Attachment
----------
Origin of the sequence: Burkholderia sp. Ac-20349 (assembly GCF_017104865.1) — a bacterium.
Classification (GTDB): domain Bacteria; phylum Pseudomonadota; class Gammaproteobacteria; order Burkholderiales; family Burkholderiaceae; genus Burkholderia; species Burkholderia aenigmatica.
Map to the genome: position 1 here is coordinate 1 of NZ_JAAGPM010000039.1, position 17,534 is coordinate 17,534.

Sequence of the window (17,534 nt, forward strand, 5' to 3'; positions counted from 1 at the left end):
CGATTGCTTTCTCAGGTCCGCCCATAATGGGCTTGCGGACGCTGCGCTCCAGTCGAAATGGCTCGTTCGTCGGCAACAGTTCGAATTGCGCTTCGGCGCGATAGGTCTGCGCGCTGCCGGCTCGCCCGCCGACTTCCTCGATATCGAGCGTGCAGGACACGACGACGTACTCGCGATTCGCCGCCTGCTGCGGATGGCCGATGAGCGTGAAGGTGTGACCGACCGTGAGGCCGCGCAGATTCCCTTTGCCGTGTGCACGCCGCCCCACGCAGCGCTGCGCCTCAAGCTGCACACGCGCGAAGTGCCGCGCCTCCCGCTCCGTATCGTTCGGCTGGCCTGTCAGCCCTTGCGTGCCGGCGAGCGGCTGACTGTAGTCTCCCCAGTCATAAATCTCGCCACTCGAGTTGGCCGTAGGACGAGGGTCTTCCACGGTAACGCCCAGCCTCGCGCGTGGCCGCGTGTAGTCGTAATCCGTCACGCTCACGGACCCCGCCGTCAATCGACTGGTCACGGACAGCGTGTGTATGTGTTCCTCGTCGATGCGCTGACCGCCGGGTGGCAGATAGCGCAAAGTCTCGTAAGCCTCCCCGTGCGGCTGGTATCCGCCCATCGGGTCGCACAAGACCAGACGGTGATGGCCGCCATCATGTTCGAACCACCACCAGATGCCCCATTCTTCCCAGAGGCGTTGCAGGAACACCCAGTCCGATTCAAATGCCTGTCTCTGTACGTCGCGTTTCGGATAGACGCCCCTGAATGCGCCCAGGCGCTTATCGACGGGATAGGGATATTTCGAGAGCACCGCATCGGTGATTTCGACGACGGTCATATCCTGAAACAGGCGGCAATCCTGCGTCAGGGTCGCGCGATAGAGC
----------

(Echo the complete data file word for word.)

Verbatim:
Origin of the sequence: Burkholderia sp. Ac-20349 (assembly GCF_017104865.1) — a bacterium.
Classification (GTDB): domain Bacteria; phylum Pseudomonadota; class Gammaproteobacteria; order Burkholderiales; family Burkholderiaceae; genus Burkholderia; species Burkholderia aenigmatica.
Map to the genome: position 1 here is coordinate 1 of NZ_JAAGPM010000039.1, position 17,534 is coordinate 17,534.

Sequence of the window (17,534 nt, forward strand, 5' to 3'; positions counted from 1 at the left end):
CGATTGCTTTCTCAGGTCCGCCCATAATGGGCTTGCGGACGCTGCGCTCCAGTCGAAATGGCTCGTTCGTCGGCAACAGTTCGAATTGCGCTTCGGCGCGATAGGTCTGCGCGCTGCCGGCTCGCCCGCCGACTTCCTCGATATCGAGCGTGCAGGACACGACGACGTACTCGCGATTCGCCGCCTGCTGCGGATGGCCGATGAGCGTGAAGGTGTGACCGACCGTGAGGCCGCGCAGATTCCCTTTGCCGTGTGCACGCCGCCCCACGCAGCGCTGCGCCTCAAGCTGCACACGCGCGAAGTGCCGCGCCTCCCGCTCCGTATCGTTCGGCTGGCCTGTCAGCCCTTGCGTGCCGGCGAGCGGCTGACTGTAGTCTCCCCAGTCATAAATCTCGCCACTCGAGTTGGCCGTAGGACGAGGGTCTTCCACGGTAACGCCCAGCCTCGCGCGTGGCCGCGTGTAGTCGTAATCCGTCACGCTCACGGACCCCGCCGTCAATCGACTGGTCACGGACAGCGTGTGTATGTGTTCCTCGTCGATGCGCTGACCGCCGGGTGGCAGATAGCGCAAAGTCTCGTAAGCCTCCCCGTGCGGCTGGTATCCGCCCATCGGGTCGCACAAGACCAGACGGTGATGGCCGCCATCATGTTCGAACCACCACCAGATGCCCCATTCTTCCCAGAGGCGTTGCAGGAACACCCAGTCCGATTCAAATGCCTGTCTCTGTACGTCGCGTTTCGGATAGACGCCCCTGAATGCGCCCAGGCGCTTATCGACGGGATAGGGATATTTCGAGAGCACCGCATCGGTGATTTCGACGACGGTCATATCCTGAAACAGGCGGCAATCCTGCGTCAGGGTCGCGCGATAGAGC